Home CITY TOUR Jordaan neighborhood in Amsterdam – Things to do

Jordaan neighborhood in Amsterdam – Things to do

Jordaan is an Amsterdam district bordered east and west by the Prinsengracht and Singelgracht. You should take advantage of this city area, which is just under one square kilometer in size, during your stay in the Dutch capital because there are many postcard motifs here. In addition to the picturesque canals, you will find numerous typical merchant houses in this popular part of town.

Other attractions that are known far beyond the city’s borders include the Anne Frank House, the Tulip Museum, the Houseboat Museum, and the Cheese Museum.

Description of the Jordaan Quarter

You have to love the Jordaan district. Every vacationer who comes here for the first time is thrilled because that’s precisely how you imagine Amsterdam. Picturesque canals with houseboats, richly decorated houses, and lovely cafes can be found on every corner. By the way, you won’t find any large hotel complexes in this district. Instead, you can stay in cozy small apartments and bed & breakfast hotels.

An overnight stay on a houseboat (see end of text) is an exceptional experience that will remain in your memory for a long time. Interestingly, there are also numerous small stores where you can buy one or the other souvenir. Also, you should take advantage of the small boutiques, which offer unusual and affordable fashion.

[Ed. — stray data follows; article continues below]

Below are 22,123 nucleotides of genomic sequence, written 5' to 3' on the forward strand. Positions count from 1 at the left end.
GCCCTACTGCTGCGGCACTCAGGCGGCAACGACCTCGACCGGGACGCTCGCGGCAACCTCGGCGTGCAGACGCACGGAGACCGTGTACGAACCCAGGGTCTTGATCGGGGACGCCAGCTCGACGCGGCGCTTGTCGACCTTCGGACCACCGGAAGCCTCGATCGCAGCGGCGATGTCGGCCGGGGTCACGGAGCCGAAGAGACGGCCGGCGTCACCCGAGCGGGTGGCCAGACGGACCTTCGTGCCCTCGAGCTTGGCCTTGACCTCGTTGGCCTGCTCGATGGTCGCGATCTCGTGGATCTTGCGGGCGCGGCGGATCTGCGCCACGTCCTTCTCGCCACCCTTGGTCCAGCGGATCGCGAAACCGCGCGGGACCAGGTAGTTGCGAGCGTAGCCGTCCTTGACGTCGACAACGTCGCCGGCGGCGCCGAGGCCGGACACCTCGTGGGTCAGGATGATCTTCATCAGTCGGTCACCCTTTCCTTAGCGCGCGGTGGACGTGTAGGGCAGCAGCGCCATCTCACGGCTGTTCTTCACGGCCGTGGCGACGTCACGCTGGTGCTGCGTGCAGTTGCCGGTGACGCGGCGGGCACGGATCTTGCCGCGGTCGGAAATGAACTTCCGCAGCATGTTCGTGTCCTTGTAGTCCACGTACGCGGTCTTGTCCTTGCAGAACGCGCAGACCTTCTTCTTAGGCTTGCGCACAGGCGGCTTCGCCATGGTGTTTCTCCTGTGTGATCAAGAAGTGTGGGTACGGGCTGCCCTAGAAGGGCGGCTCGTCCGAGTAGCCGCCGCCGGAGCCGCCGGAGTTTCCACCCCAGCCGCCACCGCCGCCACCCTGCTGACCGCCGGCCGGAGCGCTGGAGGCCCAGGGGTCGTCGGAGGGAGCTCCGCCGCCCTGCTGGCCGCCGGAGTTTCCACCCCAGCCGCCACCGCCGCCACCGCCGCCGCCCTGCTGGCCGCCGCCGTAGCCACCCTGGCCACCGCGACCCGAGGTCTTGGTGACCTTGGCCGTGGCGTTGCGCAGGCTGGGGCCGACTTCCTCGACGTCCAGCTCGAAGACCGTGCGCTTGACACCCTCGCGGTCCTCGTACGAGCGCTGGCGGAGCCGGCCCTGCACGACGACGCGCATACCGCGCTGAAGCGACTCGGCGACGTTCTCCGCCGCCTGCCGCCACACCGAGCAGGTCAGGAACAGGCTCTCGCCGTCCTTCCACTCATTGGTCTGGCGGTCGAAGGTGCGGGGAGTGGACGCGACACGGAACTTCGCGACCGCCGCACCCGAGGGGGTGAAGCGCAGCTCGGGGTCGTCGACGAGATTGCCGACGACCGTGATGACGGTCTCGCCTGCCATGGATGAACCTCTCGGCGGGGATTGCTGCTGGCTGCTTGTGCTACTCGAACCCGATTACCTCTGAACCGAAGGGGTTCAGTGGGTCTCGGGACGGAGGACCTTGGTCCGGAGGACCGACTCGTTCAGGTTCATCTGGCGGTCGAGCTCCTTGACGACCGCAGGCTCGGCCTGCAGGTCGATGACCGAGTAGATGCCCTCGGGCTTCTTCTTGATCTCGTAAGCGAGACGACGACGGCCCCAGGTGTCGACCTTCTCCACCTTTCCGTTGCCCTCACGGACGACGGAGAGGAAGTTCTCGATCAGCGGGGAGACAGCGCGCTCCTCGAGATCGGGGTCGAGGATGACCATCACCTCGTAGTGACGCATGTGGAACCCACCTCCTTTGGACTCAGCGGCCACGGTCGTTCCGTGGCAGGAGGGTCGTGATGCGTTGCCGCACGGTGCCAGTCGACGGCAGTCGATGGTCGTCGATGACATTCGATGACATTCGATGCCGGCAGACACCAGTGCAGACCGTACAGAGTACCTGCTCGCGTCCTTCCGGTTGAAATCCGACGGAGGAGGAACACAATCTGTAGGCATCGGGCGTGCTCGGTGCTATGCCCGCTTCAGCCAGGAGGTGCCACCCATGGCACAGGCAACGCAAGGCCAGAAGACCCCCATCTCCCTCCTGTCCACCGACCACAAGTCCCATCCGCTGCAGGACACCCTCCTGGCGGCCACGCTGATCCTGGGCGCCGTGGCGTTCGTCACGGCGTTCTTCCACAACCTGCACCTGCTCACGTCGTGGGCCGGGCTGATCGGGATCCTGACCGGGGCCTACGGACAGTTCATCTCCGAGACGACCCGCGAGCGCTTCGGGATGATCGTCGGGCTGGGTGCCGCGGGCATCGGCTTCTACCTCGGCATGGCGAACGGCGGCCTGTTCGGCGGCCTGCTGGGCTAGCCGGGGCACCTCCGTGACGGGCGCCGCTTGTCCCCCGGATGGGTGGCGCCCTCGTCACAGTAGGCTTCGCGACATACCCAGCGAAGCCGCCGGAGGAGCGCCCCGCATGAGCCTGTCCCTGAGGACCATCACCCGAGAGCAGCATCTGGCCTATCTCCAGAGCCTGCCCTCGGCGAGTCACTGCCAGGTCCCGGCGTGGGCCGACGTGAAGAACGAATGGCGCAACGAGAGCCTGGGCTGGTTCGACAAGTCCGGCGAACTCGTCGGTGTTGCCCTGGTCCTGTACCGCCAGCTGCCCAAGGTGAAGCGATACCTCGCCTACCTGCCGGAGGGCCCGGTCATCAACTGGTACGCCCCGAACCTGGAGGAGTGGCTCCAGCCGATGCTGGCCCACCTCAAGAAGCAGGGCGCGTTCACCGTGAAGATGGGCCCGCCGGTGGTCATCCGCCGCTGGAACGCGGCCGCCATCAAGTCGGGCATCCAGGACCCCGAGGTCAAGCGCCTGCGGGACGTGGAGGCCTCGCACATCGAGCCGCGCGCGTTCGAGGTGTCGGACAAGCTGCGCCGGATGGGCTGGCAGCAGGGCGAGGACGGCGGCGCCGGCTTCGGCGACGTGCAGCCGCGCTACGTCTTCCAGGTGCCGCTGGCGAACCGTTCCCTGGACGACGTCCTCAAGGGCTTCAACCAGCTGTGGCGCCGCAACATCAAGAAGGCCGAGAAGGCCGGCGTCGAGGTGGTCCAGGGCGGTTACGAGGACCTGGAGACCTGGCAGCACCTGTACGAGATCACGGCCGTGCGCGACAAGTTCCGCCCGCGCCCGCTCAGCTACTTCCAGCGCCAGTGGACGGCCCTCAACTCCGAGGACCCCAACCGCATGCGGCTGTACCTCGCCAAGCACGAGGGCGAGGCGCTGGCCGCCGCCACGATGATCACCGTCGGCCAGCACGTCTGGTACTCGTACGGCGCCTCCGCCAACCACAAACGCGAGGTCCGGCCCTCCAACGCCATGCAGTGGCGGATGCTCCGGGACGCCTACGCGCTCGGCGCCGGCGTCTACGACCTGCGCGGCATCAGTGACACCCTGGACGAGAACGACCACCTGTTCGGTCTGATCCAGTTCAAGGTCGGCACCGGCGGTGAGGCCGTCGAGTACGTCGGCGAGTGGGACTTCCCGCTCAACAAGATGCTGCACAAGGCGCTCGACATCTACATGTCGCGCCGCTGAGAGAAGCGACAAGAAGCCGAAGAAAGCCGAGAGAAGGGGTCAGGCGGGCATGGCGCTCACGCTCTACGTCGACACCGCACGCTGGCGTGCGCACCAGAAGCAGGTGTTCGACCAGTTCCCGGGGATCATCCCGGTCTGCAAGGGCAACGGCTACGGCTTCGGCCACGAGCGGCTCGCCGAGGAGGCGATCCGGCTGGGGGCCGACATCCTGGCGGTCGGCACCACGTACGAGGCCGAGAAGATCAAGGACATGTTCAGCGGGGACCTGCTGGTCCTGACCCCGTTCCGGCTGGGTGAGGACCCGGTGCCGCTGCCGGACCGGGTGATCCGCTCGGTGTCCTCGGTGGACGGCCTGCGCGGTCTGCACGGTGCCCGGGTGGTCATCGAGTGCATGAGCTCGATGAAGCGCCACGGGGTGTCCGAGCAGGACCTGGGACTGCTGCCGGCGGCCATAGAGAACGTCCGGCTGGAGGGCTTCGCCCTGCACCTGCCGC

History of the Jordaan Quarter

History of the Jordaan Quarter

Where the neighborhood got its name is not yet 100 percent clear. While some researchers claim that the name is derived from the river of the same name in Israel and Palestine, others believe that the French word for garden, Jardin, gave the neighborhood its name. After all, quite a few streets in the area still bear flower names today, such as Lindenstrasse or Blumengracht.

Before the Second World War, Jordaan was a typical working-class neighborhood with the usual riots and workers’ uprisings. Founded in the 17th century, only workers lived in this neighborhood for a long time. When the canal belt was built, the workers were relegated to the western part of the city. In 1900, for example, the relatively small Jordaan neighborhood was home to about 80,000 workers living in the most miserable conditions.

After the Second World War, the neighborhood was long considered for demolition because it was disreputable as a social hotspot. Instead, the Jordaan district was renovated entirely and gradually became one of the most popular residential areas in the Dutch capital. By the end of the 20th century, however, it was absolutely in to live in the Jordaan neighborhood, which caused rents to skyrocket dramatically.

What should you see?

What should you see?

As mentioned above, in the Jordaan district, you will find the Anne Frank House, which is not only one of the most famous attractions of the city but also many other highlights. The movies, for example, is the oldest cinema in the city, which you should visit. A cheese tasting in the Kaashuis should also be on your vacation plan because cheese belongs to the Dutch capital, just like the canals.

The diaries of Anne Frank are known all over the world. The house where Anne Frank lived during the Second World War is now a fascinating museum for all interested in history. You can see original pieces of furniture from that time and several documents in the Anne Frank House. There are about 70 museums in the Dutch capital, making it the city with the highest density of museums worldwide. Besides the Anne Frank House, the Rijksmuseum and the Van Gogh Museum are highly recommended.